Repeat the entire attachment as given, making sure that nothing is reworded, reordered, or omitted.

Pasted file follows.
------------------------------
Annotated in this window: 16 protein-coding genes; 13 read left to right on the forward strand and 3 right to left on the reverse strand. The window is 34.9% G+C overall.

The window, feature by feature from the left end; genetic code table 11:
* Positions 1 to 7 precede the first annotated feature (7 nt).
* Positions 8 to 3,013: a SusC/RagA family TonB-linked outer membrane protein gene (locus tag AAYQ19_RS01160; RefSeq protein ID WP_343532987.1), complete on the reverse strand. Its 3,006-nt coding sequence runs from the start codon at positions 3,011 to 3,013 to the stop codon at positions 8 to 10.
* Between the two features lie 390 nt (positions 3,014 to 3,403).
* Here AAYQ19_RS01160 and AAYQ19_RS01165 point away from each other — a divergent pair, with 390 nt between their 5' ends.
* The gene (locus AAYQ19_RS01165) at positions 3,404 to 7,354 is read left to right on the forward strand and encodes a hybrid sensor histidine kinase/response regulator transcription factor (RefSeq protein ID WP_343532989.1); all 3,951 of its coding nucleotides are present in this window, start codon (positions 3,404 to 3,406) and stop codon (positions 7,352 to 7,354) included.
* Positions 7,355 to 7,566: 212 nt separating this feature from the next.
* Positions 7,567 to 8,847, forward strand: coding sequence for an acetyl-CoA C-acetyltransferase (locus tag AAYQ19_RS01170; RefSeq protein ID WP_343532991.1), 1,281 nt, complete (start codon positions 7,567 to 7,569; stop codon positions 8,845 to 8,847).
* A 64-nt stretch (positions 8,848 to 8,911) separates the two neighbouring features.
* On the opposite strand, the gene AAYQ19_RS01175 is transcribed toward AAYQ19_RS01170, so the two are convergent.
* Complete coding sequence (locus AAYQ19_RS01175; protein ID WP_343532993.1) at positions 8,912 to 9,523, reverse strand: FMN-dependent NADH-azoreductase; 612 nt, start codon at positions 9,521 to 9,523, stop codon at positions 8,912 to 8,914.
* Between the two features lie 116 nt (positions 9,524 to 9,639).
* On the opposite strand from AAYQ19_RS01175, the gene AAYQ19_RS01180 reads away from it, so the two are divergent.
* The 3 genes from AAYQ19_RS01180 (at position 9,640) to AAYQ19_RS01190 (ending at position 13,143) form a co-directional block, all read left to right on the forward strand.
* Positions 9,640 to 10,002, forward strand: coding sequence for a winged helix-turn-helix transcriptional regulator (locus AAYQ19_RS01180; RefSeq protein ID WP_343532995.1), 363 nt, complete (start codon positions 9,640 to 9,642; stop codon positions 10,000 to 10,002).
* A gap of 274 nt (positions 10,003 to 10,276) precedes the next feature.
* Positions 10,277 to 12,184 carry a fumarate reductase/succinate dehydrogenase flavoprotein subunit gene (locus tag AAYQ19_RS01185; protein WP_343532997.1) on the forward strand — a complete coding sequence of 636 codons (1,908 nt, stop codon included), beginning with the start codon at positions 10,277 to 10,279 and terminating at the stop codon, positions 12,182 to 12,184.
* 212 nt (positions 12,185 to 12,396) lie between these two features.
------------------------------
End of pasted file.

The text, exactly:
Annotated in this window: 16 protein-coding genes; 13 read left to right on the forward strand and 3 right to left on the reverse strand. The window is 34.9% G+C overall.

The window, feature by feature from the left end; genetic code table 11:
* Positions 1 to 7 precede the first annotated feature (7 nt).
* Positions 8 to 3,013: a SusC/RagA family TonB-linked outer membrane protein gene (locus tag AAYQ19_RS01160; RefSeq protein ID WP_343532987.1), complete on the reverse strand. Its 3,006-nt coding sequence runs from the start codon at positions 3,011 to 3,013 to the stop codon at positions 8 to 10.
* Between the two features lie 390 nt (positions 3,014 to 3,403).
* Here AAYQ19_RS01160 and AAYQ19_RS01165 point away from each other — a divergent pair, with 390 nt between their 5' ends.
* The gene (locus AAYQ19_RS01165) at positions 3,404 to 7,354 is read left to right on the forward strand and encodes a hybrid sensor histidine kinase/response regulator transcription factor (RefSeq protein ID WP_343532989.1); all 3,951 of its coding nucleotides are present in this window, start codon (positions 3,404 to 3,406) and stop codon (positions 7,352 to 7,354) included.
* Positions 7,355 to 7,566: 212 nt separating this feature from the next.
* Positions 7,567 to 8,847, forward strand: coding sequence for an acetyl-CoA C-acetyltransferase (locus tag AAYQ19_RS01170; RefSeq protein ID WP_343532991.1), 1,281 nt, complete (start codon positions 7,567 to 7,569; stop codon positions 8,845 to 8,847).
* A 64-nt stretch (positions 8,848 to 8,911) separates the two neighbouring features.
* On the opposite strand, the gene AAYQ19_RS01175 is transcribed toward AAYQ19_RS01170, so the two are convergent.
* Complete coding sequence (locus AAYQ19_RS01175; protein ID WP_343532993.1) at positions 8,912 to 9,523, reverse strand: FMN-dependent NADH-azoreductase; 612 nt, start codon at positions 9,521 to 9,523, stop codon at positions 8,912 to 8,914.
* Between the two features lie 116 nt (positions 9,524 to 9,639).
* On the opposite strand from AAYQ19_RS01175, the gene AAYQ19_RS01180 reads away from it, so the two are divergent.
* The 3 genes from AAYQ19_RS01180 (at position 9,640) to AAYQ19_RS01190 (ending at position 13,143) form a co-directional block, all read left to right on the forward strand.
* Positions 9,640 to 10,002, forward strand: coding sequence for a winged helix-turn-helix transcriptional regulator (locus AAYQ19_RS01180; RefSeq protein ID WP_343532995.1), 363 nt, complete (start codon positions 9,640 to 9,642; stop codon positions 10,000 to 10,002).
* A gap of 274 nt (positions 10,003 to 10,276) precedes the next feature.
* Positions 10,277 to 12,184 carry a fumarate reductase/succinate dehydrogenase flavoprotein subunit gene (locus tag AAYQ19_RS01185; protein WP_343532997.1) on the forward strand — a complete coding sequence of 636 codons (1,908 nt, stop codon included), beginning with the start codon at positions 10,277 to 10,279 and terminating at the stop codon, positions 12,182 to 12,184.
* 212 nt (positions 12,185 to 12,396) lie between these two features.